He points them to the necessity of ruling in a coming Kingdom, one more permanent than the Gentile empires for which they lust. Jesus tells them the first must be last, and the leader the servant of all, but he also tells them why: “That you may eat and drink at My table in My kingdom, and you will sit on thrones judging the twelve tribes of Israel” (Luke 22:30).

That’s counter-intuitive to the point of insanity, it seems. The Apostle Peter wants to fight the anti-christ crucifixion forces, a perfectly reasonable option. The “sons of thunder” want to call down fire from heaven on the Samaritan villages, and seem to shake their heads in disbelief when He won’t. They seem to throw up their hands in frustration, “Who would Jesus bomb?”

When the Corinthian church turns to the lawcourts to settle their disputes, it makes perfect sense from almost any leadership profile. But Paul shows them they are actually training themselves to lose in the arena of the future Empire of Christ. “Do you not know that we will judge angels?” he asks. “… Why not rather be wronged? Why not rather be defrauded?” (1 Corinthians 6:3,7).

When the churches of the Dispersion wish to maximize their influence by recognizing the power-brokers in their midst, that makes sense. If the wealthier members of society convert to Christianity, think of the influence they can have for the advance of the Great Commission! A “trickle-down ecclesiology” would seem strategic. And yet, James tells them they are politically naive, not recognizing that God has “chosen those who are poor in the world to be rich in faith and heirs of the kingdom” (James 2:5).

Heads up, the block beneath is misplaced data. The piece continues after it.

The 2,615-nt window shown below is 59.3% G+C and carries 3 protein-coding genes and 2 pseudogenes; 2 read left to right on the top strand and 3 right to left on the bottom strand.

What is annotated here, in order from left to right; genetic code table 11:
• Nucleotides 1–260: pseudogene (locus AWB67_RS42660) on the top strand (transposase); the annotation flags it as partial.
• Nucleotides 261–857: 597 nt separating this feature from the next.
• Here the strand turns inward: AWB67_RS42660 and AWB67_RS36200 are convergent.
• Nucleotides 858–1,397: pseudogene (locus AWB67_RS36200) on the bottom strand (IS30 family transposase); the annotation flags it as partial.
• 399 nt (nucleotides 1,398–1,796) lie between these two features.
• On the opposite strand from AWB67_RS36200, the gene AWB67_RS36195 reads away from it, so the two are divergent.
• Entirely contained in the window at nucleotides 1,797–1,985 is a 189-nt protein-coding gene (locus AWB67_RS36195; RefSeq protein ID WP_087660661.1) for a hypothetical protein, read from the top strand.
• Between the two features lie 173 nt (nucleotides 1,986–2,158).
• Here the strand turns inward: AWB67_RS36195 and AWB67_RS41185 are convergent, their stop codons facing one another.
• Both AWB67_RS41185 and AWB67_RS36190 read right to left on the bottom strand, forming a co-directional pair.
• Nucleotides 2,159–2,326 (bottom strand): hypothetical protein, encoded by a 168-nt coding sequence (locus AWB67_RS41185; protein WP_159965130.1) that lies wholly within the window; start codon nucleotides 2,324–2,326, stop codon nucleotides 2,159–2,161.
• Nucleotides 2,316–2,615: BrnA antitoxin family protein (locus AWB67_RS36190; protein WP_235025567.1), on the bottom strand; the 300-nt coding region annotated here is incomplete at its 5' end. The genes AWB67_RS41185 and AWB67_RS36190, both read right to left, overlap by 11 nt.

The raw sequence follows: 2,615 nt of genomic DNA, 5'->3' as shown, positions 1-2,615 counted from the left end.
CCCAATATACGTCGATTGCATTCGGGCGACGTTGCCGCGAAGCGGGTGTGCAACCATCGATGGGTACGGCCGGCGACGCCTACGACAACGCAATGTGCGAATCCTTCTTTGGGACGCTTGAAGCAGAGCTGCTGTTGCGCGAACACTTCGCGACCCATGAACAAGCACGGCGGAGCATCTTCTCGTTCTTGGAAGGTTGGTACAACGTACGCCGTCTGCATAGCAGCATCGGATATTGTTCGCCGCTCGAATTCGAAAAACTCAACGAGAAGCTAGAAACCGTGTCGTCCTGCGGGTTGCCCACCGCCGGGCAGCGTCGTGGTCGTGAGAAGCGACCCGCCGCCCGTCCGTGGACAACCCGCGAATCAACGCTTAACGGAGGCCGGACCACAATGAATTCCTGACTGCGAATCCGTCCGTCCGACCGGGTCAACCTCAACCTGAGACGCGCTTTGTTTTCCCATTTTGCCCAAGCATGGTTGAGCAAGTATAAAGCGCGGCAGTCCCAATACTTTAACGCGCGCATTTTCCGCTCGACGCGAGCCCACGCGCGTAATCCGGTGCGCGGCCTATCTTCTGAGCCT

I haven’t chosen a candidate for president yet, and I doubt I will do so on the basis of who is the nicest or the meanest. But the question haunts me: not about Mike Huckabee but about me. How often are the Gentile patterns showing up in my own life? How often is decisiveness and toughmindedness in my own leadership style really just the works of the flesh? How often is what I perceive to be a “wasted time” that could be spent calling a meeting or writing a book actually God’s way of putting me through a leadership seminar for the eschaton? The real question for me isn’t what it takes to be president, but what it takes to be a servant ruler in the new creation.

Following Jesus is not as simple as looking at a wristband. Jesus tells us the meek shall inherit the earth. And when the Meek One appears He is drenched in blood and carrying a sword (Revelation 11-16). But He reminds us even yet that the blood is His own, and the only sword we have is the sword of the Spirit, a sword to be turned most often on ourselves.

We turn from our leadership manuals and look to the Eastern sky as we wait for the executive positions only He assigns in a kingdom that smashes all the other kingdoms, even those of the efficient Gentiles. And as we stand with the Galilean in glory, no one will dare ask Him if He’s too nice to be King.
Russell D. Moore is dean of the school of theology and senior vice president for academic administration at Southern Baptist Theological Seminary in Louisville, Ky.

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  • Russell D. Moore